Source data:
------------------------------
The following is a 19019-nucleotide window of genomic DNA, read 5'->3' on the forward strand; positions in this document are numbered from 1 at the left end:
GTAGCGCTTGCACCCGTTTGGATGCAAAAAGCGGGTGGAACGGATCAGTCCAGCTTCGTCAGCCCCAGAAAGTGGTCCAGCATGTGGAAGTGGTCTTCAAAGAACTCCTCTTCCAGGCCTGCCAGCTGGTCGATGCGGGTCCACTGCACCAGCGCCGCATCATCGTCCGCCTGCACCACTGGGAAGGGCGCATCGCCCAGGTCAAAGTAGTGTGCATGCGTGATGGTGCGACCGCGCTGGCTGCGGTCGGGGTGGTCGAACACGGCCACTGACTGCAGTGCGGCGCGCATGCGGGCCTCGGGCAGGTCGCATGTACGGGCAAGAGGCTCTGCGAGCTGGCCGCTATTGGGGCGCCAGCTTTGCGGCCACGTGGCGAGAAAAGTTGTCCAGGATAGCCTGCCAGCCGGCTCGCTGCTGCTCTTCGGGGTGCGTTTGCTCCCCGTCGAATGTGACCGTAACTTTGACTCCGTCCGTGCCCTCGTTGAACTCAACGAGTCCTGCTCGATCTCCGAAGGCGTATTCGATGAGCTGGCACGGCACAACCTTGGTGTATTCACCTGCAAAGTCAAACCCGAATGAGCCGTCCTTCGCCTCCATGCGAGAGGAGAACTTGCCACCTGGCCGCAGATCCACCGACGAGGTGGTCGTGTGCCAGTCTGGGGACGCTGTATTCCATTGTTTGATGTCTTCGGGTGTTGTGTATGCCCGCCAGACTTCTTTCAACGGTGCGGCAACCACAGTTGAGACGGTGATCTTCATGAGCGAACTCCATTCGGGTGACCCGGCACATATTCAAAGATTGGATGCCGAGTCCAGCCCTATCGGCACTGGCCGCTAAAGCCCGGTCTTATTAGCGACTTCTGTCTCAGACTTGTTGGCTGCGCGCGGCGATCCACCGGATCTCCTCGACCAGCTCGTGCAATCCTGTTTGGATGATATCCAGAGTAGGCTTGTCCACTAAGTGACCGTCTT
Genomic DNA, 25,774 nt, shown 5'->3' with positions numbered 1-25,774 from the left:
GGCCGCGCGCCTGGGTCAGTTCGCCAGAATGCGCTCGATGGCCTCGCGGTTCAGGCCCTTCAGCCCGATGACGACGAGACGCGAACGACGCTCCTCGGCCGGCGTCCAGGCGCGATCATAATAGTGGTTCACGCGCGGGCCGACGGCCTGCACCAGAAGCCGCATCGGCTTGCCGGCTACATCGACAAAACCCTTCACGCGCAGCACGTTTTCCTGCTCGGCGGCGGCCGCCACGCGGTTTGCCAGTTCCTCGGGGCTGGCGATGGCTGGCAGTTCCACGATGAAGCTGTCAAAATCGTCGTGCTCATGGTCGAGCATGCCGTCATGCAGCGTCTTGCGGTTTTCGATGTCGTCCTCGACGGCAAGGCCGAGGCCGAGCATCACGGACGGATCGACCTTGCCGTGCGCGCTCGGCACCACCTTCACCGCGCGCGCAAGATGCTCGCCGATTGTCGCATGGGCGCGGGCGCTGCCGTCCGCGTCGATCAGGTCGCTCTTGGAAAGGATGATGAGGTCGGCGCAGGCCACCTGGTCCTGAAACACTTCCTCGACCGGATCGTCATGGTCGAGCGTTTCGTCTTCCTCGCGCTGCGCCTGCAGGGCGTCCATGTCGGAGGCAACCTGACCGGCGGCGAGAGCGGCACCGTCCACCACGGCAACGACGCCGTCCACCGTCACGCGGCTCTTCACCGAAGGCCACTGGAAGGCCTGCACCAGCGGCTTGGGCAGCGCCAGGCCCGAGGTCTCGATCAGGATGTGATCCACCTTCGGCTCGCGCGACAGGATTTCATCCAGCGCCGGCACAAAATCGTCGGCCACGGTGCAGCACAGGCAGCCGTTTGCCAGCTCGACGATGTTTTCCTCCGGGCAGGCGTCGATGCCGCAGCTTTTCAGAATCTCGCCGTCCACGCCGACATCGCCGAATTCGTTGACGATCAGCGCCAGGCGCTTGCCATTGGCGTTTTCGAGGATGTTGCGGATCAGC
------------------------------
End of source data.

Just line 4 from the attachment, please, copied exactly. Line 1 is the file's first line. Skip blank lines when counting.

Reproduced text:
GGCCGCGCGCCTGGGTCAGTTCGCCAGAATGCGCTCGATGGCCTCGCGGTTCAGGCCCTTCAGCCCGATGACGACGAGACGCGAACGACGCTCCTCGGCCGGCGTCCAGGCGCGATCATAATAGTGGTTCACGCGCGGGCCGACGGCCTGCACCAGAAGCCGCATCGGCTTGCCGGCTACATCGACAAAACCCTTCACGCGCAGCACGTTTTCCTGCTCGGCGGCGGCCGCCACGCGGTTTGCCAGTTCCTCGGGGCTGGCGATGGCTGGCAGTTCCACGATGAAGCTGTCAAAATCGTCGTGCTCATGGTCGAGCATGCCGTCATGCAGCGTCTTGCGGTTTTCGATGTCGTCCTCGACGGCAAGGCCGAGGCCGAGCATCACGGACGGATCGACCTTGCCGTGCGCGCTCGGCACCACCTTCACCGCGCGCGCAAGATGCTCGCCGATTGTCGCATGGGCGCGGGCGCTGCCGTCCGCGTCGATCAGGTCGCTCTTGGAAAGGATGATGAGGTCGGCGCAGGCCACCTGGTCCTGAAACACTTCCTCGACCGGATCGTCATGGTCGAGCGTTTCGTCTTCCTCGCGCTGCGCCTGCAGGGCGTCCATGTCGGAGGCAACCTGACCGGCGGCGAGAGCGGCACCGTCCACCACGGCAACGACGCCGTCCACCGTCACGCGGCTCTTCACCGAAGGCCACTGGAAGGCCTGCACCAGCGGCTTGGGCAGCGCCAGGCCCGAGGTCTCGATCAGGATGTGATCCACCTTCGGCTCGCGCGACAGGATTTCATCCAGCGCCGGCACAAAATCGTCGGCCACGGTGCAGCACAGGCAGCCGTTTGCCAGCTCGACGATGTTTTCCTCCGGGCAGGCGTCGATGCCGCAGCTTTTCAGAATCTCGCCGTCCACGCCGACATCGCCGAATTCGTTGACGATCAGCGCCAGGCGCTTGCCATTGGCGTTTTCGAGGATGTTGCGGATCAGC